Cadmium and Uranium Contents in Soils: Screening of Arable Soils in the Midlands

The results from the cadmium and uranium screening in arable soils indicate that these potentially toxic metals enter agricultural areas through mineral fertilisation and can accumulate in soils. Regarding lead and arsenic, negligible amounts are introduced with mineral fertilisers. At three of six NABO sites selected for the screening, an increase in cadmium of 0.02-0.1 mg/kg per year and in uranium of 0.1-0.7 mg/kg per year was measured in the topsoil, relative to a period of two decades.

In general, the metal accumulation in intensively used agricultural areas can further increase. The measures to minimise cadmium and uranium inputs in the soil include, among others, better control of the Cd threshold values for P mineral fertilisers and the monitoring of soil water, ground water and surface water bodies.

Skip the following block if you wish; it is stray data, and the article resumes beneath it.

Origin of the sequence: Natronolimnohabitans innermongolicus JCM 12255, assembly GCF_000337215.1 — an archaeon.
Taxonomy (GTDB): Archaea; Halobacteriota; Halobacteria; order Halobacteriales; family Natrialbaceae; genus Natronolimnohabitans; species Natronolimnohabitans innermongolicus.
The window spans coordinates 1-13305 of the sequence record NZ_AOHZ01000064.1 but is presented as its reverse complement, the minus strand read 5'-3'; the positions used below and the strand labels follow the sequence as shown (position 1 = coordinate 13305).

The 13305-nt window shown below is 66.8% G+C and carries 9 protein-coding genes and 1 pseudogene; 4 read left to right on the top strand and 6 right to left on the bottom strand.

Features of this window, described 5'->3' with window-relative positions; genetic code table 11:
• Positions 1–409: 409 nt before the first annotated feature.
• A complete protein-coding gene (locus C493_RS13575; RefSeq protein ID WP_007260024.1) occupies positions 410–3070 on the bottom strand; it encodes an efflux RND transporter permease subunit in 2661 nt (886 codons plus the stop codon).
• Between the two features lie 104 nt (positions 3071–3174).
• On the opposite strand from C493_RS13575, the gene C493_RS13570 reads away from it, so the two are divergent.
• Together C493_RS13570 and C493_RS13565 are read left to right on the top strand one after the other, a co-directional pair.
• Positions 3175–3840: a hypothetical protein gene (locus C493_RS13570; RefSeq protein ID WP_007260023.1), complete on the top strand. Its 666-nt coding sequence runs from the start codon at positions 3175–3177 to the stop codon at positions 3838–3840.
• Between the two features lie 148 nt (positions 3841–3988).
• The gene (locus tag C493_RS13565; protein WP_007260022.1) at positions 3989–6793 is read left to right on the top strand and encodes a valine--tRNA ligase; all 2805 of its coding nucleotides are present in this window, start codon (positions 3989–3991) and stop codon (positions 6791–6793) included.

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Figure: Overview of the soils and arable farming sites analysed for the screening of cadmium and uranium.

For the screening, 400 soil samples from 228 sites (Figure) were analysed. Among these sites are areas treated with mineral fertilisers of the National Soil Monitoring Network (NABO), sites in areas of arable farming of the Swiss Biodiversity Monitoring (BDM) as well as the networks of the Cantonal Soil Monitoring (KABO). For six selected NABO sites, for which records of regular P mineral fertiliser inputs exist, additional balances were generated for the metal inputs via fertiliser and atmospheric deposits and for the removal via harvested material, during the period between 1985 and 2013.

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